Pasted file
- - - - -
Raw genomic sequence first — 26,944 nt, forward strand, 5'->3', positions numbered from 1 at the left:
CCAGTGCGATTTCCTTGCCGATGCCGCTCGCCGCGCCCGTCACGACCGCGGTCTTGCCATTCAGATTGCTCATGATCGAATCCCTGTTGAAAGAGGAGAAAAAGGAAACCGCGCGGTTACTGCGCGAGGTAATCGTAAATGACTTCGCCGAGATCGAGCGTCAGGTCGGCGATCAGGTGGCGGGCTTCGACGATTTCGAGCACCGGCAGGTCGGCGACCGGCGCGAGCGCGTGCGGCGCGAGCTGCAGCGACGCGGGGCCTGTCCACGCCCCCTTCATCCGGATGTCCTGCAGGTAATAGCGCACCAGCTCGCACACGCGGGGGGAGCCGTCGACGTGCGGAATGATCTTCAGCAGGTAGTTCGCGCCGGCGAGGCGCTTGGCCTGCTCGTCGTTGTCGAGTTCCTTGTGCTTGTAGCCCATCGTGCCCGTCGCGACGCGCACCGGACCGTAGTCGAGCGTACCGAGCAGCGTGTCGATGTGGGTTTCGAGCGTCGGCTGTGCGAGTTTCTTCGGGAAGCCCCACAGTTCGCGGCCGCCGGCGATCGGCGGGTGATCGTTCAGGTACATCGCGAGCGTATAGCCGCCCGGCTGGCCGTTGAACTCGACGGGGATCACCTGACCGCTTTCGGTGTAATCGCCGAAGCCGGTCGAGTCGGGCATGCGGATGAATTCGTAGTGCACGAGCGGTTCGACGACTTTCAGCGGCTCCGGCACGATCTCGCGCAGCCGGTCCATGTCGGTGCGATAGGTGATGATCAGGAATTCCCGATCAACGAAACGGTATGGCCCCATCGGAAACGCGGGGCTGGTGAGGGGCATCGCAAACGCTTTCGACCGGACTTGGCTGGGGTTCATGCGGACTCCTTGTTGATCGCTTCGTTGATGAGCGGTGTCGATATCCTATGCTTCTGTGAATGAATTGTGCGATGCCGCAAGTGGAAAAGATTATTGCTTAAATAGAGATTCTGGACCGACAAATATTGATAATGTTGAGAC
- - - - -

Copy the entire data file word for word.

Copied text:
Raw genomic sequence first — 26,944 nt, forward strand, 5'->3', positions numbered from 1 at the left:
CCAGTGCGATTTCCTTGCCGATGCCGCTCGCCGCGCCCGTCACGACCGCGGTCTTGCCATTCAGATTGCTCATGATCGAATCCCTGTTGAAAGAGGAGAAAAAGGAAACCGCGCGGTTACTGCGCGAGGTAATCGTAAATGACTTCGCCGAGATCGAGCGTCAGGTCGGCGATCAGGTGGCGGGCTTCGACGATTTCGAGCACCGGCAGGTCGGCGACCGGCGCGAGCGCGTGCGGCGCGAGCTGCAGCGACGCGGGGCCTGTCCACGCCCCCTTCATCCGGATGTCCTGCAGGTAATAGCGCACCAGCTCGCACACGCGGGGGGAGCCGTCGACGTGCGGAATGATCTTCAGCAGGTAGTTCGCGCCGGCGAGGCGCTTGGCCTGCTCGTCGTTGTCGAGTTCCTTGTGCTTGTAGCCCATCGTGCCCGTCGCGACGCGCACCGGACCGTAGTCGAGCGTACCGAGCAGCGTGTCGATGTGGGTTTCGAGCGTCGGCTGTGCGAGTTTCTTCGGGAAGCCCCACAGTTCGCGGCCGCCGGCGATCGGCGGGTGATCGTTCAGGTACATCGCGAGCGTATAGCCGCCCGGCTGGCCGTTGAACTCGACGGGGATCACCTGACCGCTTTCGGTGTAATCGCCGAAGCCGGTCGAGTCGGGCATGCGGATGAATTCGTAGTGCACGAGCGGTTCGACGACTTTCAGCGGCTCCGGCACGATCTCGCGCAGCCGGTCCATGTCGGTGCGATAGGTGATGATCAGGAATTCCCGATCAACGAAACGGTATGGCCCCATCGGAAACGCGGGGCTGGTGAGGGGCATCGCAAACGCTTTCGACCGGACTTGGCTGGGGTTCATGCGGACTCCTTGTTGATCGCTTCGTTGATGAGCGGTGTCGATATCCTATGCTTCTGTGAATGAATTGTGCGATGCCGCAAGTGGAAAAGATTATTGCTTAAATAGAGATTCTGGACCGACAAATATTGATAATGTTGAGAC